“The man who can manage men, who can only manage things, but the man who can manage money, manage all.”- if you can only manage things (manage machines- you’ll make less money than if you manage the people who manage those machines), but investors have the most money.
Learn how to manage other people, and after that learn how to manage money. Everybody needs to learn that, wherever you find yourself, your ability to form allies, groups and put yourself sometimes in charge or below somebody who’s in charge, yet you will always find yourself in a place where there’s a need for management, and it will be most important.
We can use inversion; how do you make people not do certain things?
At every turn, you will have to manage people to treat you in a certain way. Controlling people in a positive way so they make an outcome that you want to happen.
Delegating to Shalini (business books are big on getting an idea and getting other people to do everything, but that’s not how it works- most of these people had an active role in their idea.)
If someone does something to you that’s bad, then the first time its shame on them, but if it happens twice, it’s shame on you (if you don’t manage the situation if it’s not in your best interest).
You will be poor if you want to spend 4 hours/week working, and other times waste on the beach while you leave work to other people.
Shalini was an outsourced worker, if you just leave her to do the work, she will probably take advantage, you have been there and get some opinions first, have a little bit of knowledge and insight first.
Change the oil one time, you don’t have to master anything, but know generally how it works.
If you’re going to live in a house, do the chores by yourself first, on a farm everybody knows how to do almost anything there.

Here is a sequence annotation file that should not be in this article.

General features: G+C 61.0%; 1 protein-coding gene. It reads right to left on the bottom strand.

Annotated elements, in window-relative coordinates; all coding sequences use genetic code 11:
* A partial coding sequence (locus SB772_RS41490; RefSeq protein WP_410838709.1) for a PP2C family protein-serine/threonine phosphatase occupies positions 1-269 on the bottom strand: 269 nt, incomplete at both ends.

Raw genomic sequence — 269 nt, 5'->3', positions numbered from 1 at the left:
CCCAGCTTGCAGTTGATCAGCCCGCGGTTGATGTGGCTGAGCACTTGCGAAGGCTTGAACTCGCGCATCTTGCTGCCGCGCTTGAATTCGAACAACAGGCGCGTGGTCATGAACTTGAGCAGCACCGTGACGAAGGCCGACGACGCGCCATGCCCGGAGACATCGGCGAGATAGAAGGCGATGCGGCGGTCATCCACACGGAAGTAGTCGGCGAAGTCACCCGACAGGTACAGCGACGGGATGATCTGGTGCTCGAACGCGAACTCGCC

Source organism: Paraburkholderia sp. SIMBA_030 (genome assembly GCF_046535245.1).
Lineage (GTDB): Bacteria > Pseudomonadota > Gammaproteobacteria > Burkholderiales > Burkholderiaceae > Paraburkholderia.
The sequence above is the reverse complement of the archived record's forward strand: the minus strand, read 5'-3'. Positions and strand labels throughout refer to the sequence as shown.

This only applies to things that are important, that you do often and are integral to your life’s success. You can still go to a doctor, you can open up a book, and understand a few things, so you’re not delegating to Shalini (to people who have their own interests). No one has that much interest in you as yourself, don’t expect that from other people.
You need to know that if somebody needs 40 hours for a 5-hour project, something is going wrong.
Don’t micromanage; at every moment telling everyone what to do, but do like Walton did, look over the shoulder; let people work, but every once in a while peek over that, and have a general understanding, so you know what you’re looking at. “Trust, but verify.”
“You get paid in proportion to the difficulty of the problems you’re solving.” Every above average individual wants to rise above, and it’s not that hard if you know a little bit about everything around you. Take an hour to learn about bathroom replacement, fixing cars… Don’t act like an expert, that’s an air of the “militant”; knowing just enough to be dangerous.
What is a nightmare story where you delegated something and didn’t look over the delegated person’s shoulder?
What are some things that you need to build basically everyday life knowledge in?
In your primary career, what is something you are delegating without enough knowledge? And you are going to commit to getting more knowledge?